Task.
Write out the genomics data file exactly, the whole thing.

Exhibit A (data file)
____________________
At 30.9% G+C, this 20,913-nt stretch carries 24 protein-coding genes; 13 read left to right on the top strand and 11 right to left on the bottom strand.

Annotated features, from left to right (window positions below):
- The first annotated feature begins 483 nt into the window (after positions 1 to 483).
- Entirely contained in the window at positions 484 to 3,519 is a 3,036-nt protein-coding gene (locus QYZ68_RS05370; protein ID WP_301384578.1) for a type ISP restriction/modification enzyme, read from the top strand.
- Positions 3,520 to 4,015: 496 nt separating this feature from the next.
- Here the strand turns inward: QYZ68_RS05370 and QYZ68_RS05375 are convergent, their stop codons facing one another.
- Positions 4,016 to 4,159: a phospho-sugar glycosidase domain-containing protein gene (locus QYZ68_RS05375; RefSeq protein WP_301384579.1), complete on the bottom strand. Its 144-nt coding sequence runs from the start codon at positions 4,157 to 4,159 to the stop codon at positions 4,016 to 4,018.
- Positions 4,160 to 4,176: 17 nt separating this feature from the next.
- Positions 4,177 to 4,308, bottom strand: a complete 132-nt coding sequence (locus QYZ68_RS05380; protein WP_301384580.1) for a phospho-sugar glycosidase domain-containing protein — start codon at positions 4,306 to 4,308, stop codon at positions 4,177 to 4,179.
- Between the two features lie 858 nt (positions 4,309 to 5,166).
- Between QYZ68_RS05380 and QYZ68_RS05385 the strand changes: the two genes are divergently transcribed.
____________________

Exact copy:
At 30.9% G+C, this 20,913-nt stretch carries 24 protein-coding genes; 13 read left to right on the top strand and 11 right to left on the bottom strand.

Annotated features, from left to right (window positions below):
- The first annotated feature begins 483 nt into the window (after positions 1 to 483).
- Entirely contained in the window at positions 484 to 3,519 is a 3,036-nt protein-coding gene (locus QYZ68_RS05370; protein ID WP_301384578.1) for a type ISP restriction/modification enzyme, read from the top strand.
- Positions 3,520 to 4,015: 496 nt separating this feature from the next.
- Here the strand turns inward: QYZ68_RS05370 and QYZ68_RS05375 are convergent, their stop codons facing one another.
- Positions 4,016 to 4,159: a phospho-sugar glycosidase domain-containing protein gene (locus QYZ68_RS05375; RefSeq protein WP_301384579.1), complete on the bottom strand. Its 144-nt coding sequence runs from the start codon at positions 4,157 to 4,159 to the stop codon at positions 4,016 to 4,018.
- Positions 4,160 to 4,176: 17 nt separating this feature from the next.
- Positions 4,177 to 4,308, bottom strand: a complete 132-nt coding sequence (locus QYZ68_RS05380; protein WP_301384580.1) for a phospho-sugar glycosidase domain-containing protein — start codon at positions 4,306 to 4,308, stop codon at positions 4,177 to 4,179.
- Between the two features lie 858 nt (positions 4,309 to 5,166).
- Between QYZ68_RS05380 and QYZ68_RS05385 the strand changes: the two genes are divergently transcribed.